In determining whether to dismiss a case for failure to prosecute or failure to comply with court orders, the Ninth Circuit has instructed district courts to consider the following five factors: (1) the public's interest [*6] in expeditious resolution of litigation; (2) the court's need to manage its docket; (3) the risk of prejudice to the defendants; (4) the availability of less drastic sanctions; and (5) the public policy favoring disposition of cases on their merits. In re Phenylpropanolamine (PPA) Prods. Liab. Litig., 460 F.3d 1217, 1226 (9th Cir. 2006). The test is not "mechanical," but provides a "non-exhaustive list of things" to "think about." Valley Eng'rs v. Elec. Eng'g Co., 158 F.3d 1051, 1057 (9th Cir. 1998).




A. Failure to Prosecute.
Here, the first two factors favor dismissal. The first factor—the public's interest in the expeditious resolution of litigation—"always favors dismissal." Yourish v. Cal. Amplifier, 191 F.3d 983, 990 (9th Cir. 1999). The second factor—the Court's need to manage its docket—favors dismissal here because Plaintiff's "noncompliance has caused [this] action to come to a complete halt, thereby allowing [him] to control the pace of the docket rather than the Court." Id. (internal quotations marks omitted).

The third factor—prejudice to Defendants—weighs in favor of dismissal, although perhaps not as strongly as some of the other factors. A rebuttable presumption of prejudice to the defendants arises when a plaintiff unreasonably delays prosecution of an action, In re Eisen, 31 F.3d 1447, 1452-53 (9th Cir. 1994), and unnecessary delay "inherently increases the risk that witnesses' memories will fade and evidence will become [*7] stale." Pagtalunan, 291 F.3d at 643.

The fourth factor—availability of less drastic sanctions—favors dismissal. The Court's prior orders warned Plaintiff that failure to respond might result in a dismissal of this action. (Dkt. 170, 174.) See Ferdik v. Bonzelet, 963 F.2d 1258, 1262 (9th Cir. 1992) ("a district court's warning to a party that his failure to obey the court's order will result in dismissal can satisfy the 'consideration of alternatives' requirement") (citation omitted).

The fifth factor—public policy favoring a disposition of an action on its merits—arguably weighs against dismissal here. Pagtalunan v. Galaza, 291 F.3d 639, 643 (9th Cir. 2002). However, the effect of this factor is somewhat mitigated by the fact that Plaintiff's SAC failed to state a claim for relief for the reasons explained in the Court's December 9, 2019 dismissal order (Dkt. 140), which the Ninth Circuit affirmed (Dkt. 168).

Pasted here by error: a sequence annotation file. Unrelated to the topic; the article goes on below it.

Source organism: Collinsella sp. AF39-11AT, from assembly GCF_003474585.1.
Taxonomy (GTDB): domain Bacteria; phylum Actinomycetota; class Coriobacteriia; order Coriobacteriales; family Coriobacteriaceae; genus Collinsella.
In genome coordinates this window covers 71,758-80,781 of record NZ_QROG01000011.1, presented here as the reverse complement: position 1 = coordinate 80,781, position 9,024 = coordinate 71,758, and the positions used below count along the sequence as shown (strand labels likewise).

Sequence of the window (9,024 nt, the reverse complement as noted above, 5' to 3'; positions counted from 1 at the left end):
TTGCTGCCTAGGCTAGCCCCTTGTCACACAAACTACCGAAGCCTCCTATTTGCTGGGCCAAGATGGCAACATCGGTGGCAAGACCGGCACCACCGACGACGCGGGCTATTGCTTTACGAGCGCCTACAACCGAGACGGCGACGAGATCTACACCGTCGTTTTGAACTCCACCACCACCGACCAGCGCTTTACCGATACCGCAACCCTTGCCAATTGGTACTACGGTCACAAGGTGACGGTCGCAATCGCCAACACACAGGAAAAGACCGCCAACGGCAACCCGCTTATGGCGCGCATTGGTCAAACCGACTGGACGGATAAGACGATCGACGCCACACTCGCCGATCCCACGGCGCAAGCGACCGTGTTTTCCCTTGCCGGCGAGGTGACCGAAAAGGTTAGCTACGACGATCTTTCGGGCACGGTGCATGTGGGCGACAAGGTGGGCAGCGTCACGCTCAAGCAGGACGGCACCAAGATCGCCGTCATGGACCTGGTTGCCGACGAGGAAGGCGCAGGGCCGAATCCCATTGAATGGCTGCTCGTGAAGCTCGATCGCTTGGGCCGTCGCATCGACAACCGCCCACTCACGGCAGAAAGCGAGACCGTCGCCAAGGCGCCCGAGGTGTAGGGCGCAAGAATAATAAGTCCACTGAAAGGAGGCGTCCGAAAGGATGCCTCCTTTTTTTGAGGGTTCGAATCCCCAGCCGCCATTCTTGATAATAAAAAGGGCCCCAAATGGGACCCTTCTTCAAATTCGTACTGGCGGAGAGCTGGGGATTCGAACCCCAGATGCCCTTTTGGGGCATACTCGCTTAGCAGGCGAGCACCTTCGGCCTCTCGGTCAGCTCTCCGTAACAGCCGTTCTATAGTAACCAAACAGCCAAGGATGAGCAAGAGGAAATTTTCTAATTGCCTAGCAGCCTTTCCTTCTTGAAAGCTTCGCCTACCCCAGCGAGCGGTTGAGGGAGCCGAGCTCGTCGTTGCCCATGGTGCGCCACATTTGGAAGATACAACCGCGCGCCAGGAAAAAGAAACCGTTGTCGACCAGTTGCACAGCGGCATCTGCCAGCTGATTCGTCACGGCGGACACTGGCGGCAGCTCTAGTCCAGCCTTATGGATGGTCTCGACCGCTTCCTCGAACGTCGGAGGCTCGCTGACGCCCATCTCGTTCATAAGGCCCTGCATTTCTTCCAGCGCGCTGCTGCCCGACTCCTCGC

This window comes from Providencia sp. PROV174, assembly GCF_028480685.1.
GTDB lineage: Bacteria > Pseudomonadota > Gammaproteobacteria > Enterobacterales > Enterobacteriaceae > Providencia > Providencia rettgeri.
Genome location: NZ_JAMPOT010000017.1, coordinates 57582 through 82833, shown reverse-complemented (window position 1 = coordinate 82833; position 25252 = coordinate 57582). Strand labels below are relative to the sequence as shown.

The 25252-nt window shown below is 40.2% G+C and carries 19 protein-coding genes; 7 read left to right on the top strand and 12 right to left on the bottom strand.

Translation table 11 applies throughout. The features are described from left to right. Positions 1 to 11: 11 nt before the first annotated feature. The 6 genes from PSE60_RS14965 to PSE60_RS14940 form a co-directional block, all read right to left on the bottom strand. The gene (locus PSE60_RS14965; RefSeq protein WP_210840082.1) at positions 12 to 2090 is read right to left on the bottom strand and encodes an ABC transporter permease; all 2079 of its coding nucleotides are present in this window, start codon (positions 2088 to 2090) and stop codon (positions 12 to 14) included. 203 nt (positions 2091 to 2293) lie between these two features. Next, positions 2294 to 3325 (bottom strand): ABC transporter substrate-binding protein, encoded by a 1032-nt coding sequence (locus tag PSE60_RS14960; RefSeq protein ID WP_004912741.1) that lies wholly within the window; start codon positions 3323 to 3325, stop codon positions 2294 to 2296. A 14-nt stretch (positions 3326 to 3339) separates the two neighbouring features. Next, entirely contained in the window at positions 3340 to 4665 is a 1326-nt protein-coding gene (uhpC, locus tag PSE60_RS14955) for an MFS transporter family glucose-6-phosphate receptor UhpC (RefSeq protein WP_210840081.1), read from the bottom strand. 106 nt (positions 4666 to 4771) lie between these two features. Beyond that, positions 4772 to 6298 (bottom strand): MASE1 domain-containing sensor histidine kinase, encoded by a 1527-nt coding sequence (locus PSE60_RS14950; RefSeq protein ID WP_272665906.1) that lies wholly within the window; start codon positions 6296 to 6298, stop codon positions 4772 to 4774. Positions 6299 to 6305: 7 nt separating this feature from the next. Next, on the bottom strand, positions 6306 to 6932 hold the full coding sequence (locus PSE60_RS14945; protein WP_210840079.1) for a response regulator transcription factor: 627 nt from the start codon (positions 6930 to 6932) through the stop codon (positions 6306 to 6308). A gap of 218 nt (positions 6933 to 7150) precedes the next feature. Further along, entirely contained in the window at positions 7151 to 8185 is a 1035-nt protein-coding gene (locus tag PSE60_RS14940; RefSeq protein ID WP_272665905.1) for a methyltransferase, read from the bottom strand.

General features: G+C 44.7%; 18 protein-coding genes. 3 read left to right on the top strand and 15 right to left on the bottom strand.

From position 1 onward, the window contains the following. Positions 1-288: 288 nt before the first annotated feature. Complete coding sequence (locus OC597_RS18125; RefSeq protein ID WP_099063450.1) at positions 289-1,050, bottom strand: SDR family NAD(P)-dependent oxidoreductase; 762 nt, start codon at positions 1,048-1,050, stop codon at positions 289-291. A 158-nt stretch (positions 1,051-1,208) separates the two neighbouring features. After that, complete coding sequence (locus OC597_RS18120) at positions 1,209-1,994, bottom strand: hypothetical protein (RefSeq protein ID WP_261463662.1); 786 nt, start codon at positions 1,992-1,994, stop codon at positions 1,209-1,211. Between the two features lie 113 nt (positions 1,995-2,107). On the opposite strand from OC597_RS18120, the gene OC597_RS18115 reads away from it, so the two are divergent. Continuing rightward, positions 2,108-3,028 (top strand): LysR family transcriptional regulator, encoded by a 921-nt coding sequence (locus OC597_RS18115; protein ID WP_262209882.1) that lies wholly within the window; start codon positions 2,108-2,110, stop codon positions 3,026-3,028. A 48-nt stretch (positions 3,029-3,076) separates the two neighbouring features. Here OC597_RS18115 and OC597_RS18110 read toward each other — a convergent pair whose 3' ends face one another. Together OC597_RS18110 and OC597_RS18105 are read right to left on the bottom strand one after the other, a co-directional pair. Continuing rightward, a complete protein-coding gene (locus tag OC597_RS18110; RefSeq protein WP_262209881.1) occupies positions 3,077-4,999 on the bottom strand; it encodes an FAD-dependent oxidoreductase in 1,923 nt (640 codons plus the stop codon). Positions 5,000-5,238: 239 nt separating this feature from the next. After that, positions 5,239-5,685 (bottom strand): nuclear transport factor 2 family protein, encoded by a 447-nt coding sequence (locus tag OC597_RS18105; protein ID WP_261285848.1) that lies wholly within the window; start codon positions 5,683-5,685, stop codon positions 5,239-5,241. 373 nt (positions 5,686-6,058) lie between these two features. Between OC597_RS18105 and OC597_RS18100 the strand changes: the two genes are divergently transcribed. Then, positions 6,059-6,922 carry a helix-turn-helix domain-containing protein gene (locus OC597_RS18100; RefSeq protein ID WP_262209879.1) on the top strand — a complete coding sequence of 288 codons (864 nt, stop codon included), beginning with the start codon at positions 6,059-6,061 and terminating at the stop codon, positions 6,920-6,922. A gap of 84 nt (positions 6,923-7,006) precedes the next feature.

Given that the enumerated factors largely support dismissal, this action will be dismissed pursuant to Rule 41(b) and Local Rule 41-1. Considering all of the circumstances, and in particular given that Plaintiff is incarcerated and proceeding pro se, the dismissal shall be without prejudice.


B. Failure to Provide a Current Mailing Address.
Local Rule 83-2.4 states: " ... any party who has appeared pro se in a case pending before the Court, and who changes his [*8] or her ... office address (or residence address, if no office is maintained), ... must, within five (5) days of the change, notify the Clerk of Court in writing." L.R. 83-2.4. The Court can dismiss the case if a pro se litigant fails to keep the Court informed of their current mailing address, as follows:

A party proceeding pro se must keep the Court and all other parties informed of the party's current address as well as any telephone number and email address. If a Court order or other mail served on a pro se plaintiff at his address of record is returned by the Postal Service as undeliverable and the pro se party has not filed a notice of change of address within 14 days of the service date of the order or other Court document, the Court may dismiss the action with or without prejudice for failure to prosecute.

L.R. 41-6.
Here, the order authorizing a TAC was mailed on October 13, 2023. (Dkt. 170.) It was returned as undeliverable. (Dkt. 171.) More than fourteen days have passed since October 13, 2023, but Plaintiff has not advised the Court of his new mailing address. While the Court has tried to facilitate communications with Plaintiff by mailing orders to U.S. Penitentiary Leavenworth, it is not the [*9] Court's obligation to research and identify Plaintiff's current mailing address.



IT IS THEREFORE ORDERED that Judgment will be entered dismissing this action without prejudice for failure to prosecute and failure to comply with Local Rule 41-6.

DATED: February 7, 2024

/s/ Michael W. Fitzgerald


United States District Judge

Presented by:

/s/ Karen E. Scott




Pursuant to the Court's Order Dismissing Action without Prejudice,

IT IS ADJUDGED that the action is dismissed without prejudice for failure to prosecute and failure to comply with Local Rule 41-6.

DATED: February 7, 2024

/s/ Michael W. Fitzgerald


United States District Judge

Chambers v. Herrera